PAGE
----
Imagine that you are trying to become a professional esports athlete, but there is only one problem: you need to improve your mental capabilities before you can compete for money. You go online and find a plethora of options for "smart drugs," more commonly known as nootropics. You decide to give one a shot, but there is just one problem: you aren't sure what exactly it will do for you, or if it is even safe.
Cognitive enhancers are becoming popular with competitive gamers and professional esports players alike in order to gain an edge in their chosen profession. So, what are smart drugs and how do they work?
What Are Nootropics?
The term "smart drugs" is a bit of an exaggeration, as they do not actually make you any smarter. Instead, these cognitive enhancers are thought to enhance focus and concentration in those who take them. Typically, nootropics work by increasing levels of neurotransmitters such as dopamine, norepinephrine, and serotonin (check out our primer on nootropics here to learn more).
Moreover, cognition is a broad term for the mental abilities that involve sensory perception, memory, attention, and language. It can also refer to skills such as decision-making and problem solving. Cognition enhancers are thought to improve these functions by altering receptors in the brain or increasing blood flow.
Top Nootropic Drugs in Esports
As technology has advanced, so too have the tools available to esports athletes to enhance their mental capabilities. Many of these drugs were developed for legitimate medical conditions such as Alzheimer's disease and Parkinson's disease. Some others were initially intended to treat psychiatric disorders such as depression and anxiety but are currently used by players looking for cognitive enhancement.
Modafinil (Provigil) is typically used to treat Attention Deficit Disorder, but it has been proven useful for those who struggle with fatigue as well. This drug helps to increase wakefulness and alertness in those who take it.
Note: This drug is often thought to be a favorite of collegiate esports players due to its ability to improve reaction time and reduce the sensation of fatigue. However, it is also on sale on various black markets as a "smart drug" for gamers or anyone else looking to improve their cognitive function.
Adderall (mixed amphetamine salts) is a prescription-only drug used to treat Attention Deficit Disorder, but it is also commonly used by individuals who want the ability to stay awake and alert for long periods of time. The most common form of this drug taken as a nootropic is slow-release capsules, but some have turned to crushing up the drug and snorting it for an immediate effect.
In October 2014, professional League of Legends player Kory "Solo" Friesen openly admitted that he took Adderall during a competitive match at least once, and that it helped him greatly. While he did not have a prescription, he had gotten the drug from other players on his team who were prescribed the drug for ADHD and narcolepsy.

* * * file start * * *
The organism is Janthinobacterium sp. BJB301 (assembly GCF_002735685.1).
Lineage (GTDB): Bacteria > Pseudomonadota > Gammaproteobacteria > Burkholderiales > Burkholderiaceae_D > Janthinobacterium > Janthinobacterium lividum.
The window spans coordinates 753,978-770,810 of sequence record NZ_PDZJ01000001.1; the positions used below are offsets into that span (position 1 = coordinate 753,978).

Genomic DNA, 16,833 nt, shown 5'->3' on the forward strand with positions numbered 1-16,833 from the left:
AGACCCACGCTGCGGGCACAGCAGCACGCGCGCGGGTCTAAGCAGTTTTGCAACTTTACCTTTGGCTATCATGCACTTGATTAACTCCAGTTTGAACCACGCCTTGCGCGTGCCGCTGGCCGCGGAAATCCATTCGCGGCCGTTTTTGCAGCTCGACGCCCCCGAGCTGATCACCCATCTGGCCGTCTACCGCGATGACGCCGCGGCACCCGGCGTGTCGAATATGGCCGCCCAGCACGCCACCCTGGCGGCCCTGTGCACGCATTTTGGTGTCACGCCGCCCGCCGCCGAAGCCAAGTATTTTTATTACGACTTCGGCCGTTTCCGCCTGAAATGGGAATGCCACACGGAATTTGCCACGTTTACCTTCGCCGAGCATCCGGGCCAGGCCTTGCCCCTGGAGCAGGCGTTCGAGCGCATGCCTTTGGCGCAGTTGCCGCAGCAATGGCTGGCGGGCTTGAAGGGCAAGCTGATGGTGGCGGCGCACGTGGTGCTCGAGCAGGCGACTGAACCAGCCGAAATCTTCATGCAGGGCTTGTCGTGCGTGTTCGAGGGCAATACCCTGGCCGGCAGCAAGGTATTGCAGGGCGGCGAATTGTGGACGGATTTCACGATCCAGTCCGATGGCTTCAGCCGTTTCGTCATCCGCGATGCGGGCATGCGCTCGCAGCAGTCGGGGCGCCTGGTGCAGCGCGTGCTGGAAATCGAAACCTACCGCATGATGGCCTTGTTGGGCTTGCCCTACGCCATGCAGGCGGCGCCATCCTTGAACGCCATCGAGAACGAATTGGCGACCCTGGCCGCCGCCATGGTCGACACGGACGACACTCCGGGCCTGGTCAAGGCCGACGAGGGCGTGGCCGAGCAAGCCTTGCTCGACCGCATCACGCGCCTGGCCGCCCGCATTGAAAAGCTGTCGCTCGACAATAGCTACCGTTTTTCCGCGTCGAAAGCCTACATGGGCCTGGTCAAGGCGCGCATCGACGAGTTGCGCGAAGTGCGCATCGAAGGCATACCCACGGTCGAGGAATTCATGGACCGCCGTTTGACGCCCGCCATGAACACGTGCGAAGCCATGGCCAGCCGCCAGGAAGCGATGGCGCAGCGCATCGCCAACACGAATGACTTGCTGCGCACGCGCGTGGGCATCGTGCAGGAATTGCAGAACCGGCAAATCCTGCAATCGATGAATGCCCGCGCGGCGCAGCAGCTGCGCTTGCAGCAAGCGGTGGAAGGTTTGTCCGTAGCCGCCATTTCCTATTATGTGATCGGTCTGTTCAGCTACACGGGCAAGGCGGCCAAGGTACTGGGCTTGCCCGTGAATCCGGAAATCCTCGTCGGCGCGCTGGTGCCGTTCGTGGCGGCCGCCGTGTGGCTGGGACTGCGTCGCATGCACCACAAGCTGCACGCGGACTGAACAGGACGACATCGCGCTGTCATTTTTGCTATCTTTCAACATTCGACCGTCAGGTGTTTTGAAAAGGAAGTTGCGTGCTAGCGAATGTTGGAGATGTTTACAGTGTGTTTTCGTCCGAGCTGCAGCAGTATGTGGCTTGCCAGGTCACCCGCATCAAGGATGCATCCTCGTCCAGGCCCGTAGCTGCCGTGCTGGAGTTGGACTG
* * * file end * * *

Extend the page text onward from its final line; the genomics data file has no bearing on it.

Aniracetam is one of the most popular nootropics used by gamers, as it helps to improve memory, focus, and concentration. This nootropic is often compared to Adderall due to its effectiveness in increasing memory recall and maximizing cognitive function.
Piracetam is the first nootropic ever developed. It works by improving cognitive function and increasing memory retention in those who take it. As such, piracetam is a favorite of those who want to maximize their brain power before competing in esports tournaments.
This list is by no means exhaustive. There exist a huge number of nootropics with varying effects and abilities. Some work better than others depending on the individual, but there are many that gamers utilize to stay competitive in the esports industry. With that being said, what regulations do players face when using these substances?
How Esports Organizations Deal With Regulating Nootropics
Every major esports event that provides substantial cash prizes has strict rules about what drugs gamers are allowed to take. Almost all major esports organizations have banned Modafinil, for example. This has led to many players turning to Adrafinil, a prodrug for Modafinil that metabolizes into the latter in the body. While Adrafinil is legal without a prescription, it is also one of the most popular smart drugs used by esports athletes.
What ramifications exist for gamers who choose to use nootropics? Some are slightly more lenient than others. The Electronic Sports League (ESL), for example, has a list of banned substances that all players must agree to when they join the organization. The ESL categorizes Modafinil as a banned substance and prohibits it from use in all competitions. Examples of banned substances include:
- Amphetamine sulfate (Evekeo)
- Dextroamphetamine (Adderall and Adderall XR),
- Dexedrine, (ProCentra, Zenzedi)
- Dexmethylphenidate (Focalin and Focalin XR)
- Lisdexamfetamine (Vyvanse)
- Methylphenidate (Concerta, Daytrana, Metadate CD and Metadate ER, Methylin and Methylin ER, Ritalin, Ritalin SR, Ritalin LA, Quillivant XR)
- Modafinil and armodafinil.
However, the ESL is also very clear about what it considers doping versus what it considers as enhancing one's abilities via nootropics. It states that if a drug enhances a player's abilities above and beyond normal human limitations, it is considered doping. However, if the drug only enhances the mind in order for the player to be able to put more effort into their gameplay, then it is not considered doping.
In this way, many gamers consider nootropics like Adrafinil and Aniracetam as "innocent" substances. The League of Legends Championship Series (LCS), for example, has not banned Aniracetam or its analogs from use by LCS players. This is because there are no drugs on the market that have a significant effect on how the brain works in comparison to these substances.
Of course, nootropics are not without their side effects. Some of these substances have been known to cause headaches, nausea, and stomach aches when taken in large doses. Even while taking nootropics according to the label, smart drugs can also cause problems for many gamers. Many of these goods are not third party tested or certified, so players should search for substances that aren't on any prohibited substances lists, as well as those that have been verified for purity, authenticity, and more.